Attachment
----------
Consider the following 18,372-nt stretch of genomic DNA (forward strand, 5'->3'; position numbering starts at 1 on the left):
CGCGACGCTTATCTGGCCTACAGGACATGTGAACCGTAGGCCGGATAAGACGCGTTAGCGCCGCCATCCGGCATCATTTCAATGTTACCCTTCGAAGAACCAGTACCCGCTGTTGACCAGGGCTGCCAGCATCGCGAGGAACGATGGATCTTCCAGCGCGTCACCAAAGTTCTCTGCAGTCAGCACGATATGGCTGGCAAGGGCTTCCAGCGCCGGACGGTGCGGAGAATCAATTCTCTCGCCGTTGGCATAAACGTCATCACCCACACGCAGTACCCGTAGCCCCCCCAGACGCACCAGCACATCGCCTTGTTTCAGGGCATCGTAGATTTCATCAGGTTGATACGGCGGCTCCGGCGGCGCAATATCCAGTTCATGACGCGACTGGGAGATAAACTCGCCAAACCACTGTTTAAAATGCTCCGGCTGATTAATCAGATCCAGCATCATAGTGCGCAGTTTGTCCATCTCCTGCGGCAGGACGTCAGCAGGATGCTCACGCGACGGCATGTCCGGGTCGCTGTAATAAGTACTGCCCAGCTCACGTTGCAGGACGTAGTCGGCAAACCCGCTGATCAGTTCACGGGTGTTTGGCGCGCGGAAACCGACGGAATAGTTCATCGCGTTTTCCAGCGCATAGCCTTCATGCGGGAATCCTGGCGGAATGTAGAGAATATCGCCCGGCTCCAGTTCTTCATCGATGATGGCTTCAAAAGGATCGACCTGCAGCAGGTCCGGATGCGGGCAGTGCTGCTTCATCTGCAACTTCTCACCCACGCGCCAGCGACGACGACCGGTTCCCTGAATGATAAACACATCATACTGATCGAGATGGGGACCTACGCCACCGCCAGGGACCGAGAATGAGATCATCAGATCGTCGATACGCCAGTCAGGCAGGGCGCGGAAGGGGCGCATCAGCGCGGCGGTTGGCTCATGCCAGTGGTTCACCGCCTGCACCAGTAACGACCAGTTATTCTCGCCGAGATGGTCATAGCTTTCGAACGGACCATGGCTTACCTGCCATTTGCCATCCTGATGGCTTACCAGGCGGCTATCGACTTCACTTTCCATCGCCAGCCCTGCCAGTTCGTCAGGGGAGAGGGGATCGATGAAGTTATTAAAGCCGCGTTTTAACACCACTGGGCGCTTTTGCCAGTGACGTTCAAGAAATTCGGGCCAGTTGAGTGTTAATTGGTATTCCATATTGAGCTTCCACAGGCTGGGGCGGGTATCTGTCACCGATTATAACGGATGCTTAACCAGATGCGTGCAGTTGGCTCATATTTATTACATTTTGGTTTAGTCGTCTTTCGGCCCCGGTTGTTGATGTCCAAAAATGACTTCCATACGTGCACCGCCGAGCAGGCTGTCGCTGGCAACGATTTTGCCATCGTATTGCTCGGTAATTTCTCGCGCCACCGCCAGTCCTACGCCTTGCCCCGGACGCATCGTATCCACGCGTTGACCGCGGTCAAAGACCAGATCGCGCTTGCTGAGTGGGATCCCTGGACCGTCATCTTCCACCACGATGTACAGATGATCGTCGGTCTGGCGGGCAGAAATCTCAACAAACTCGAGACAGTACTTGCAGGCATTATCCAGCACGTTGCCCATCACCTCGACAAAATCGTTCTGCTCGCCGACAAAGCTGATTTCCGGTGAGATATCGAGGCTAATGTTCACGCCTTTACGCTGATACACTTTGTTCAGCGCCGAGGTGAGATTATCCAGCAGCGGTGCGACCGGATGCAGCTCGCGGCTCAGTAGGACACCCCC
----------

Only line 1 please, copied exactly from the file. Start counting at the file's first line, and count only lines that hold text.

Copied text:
Consider the following 18,372-nt stretch of genomic DNA (forward strand, 5'->3'; position numbering starts at 1 on the left):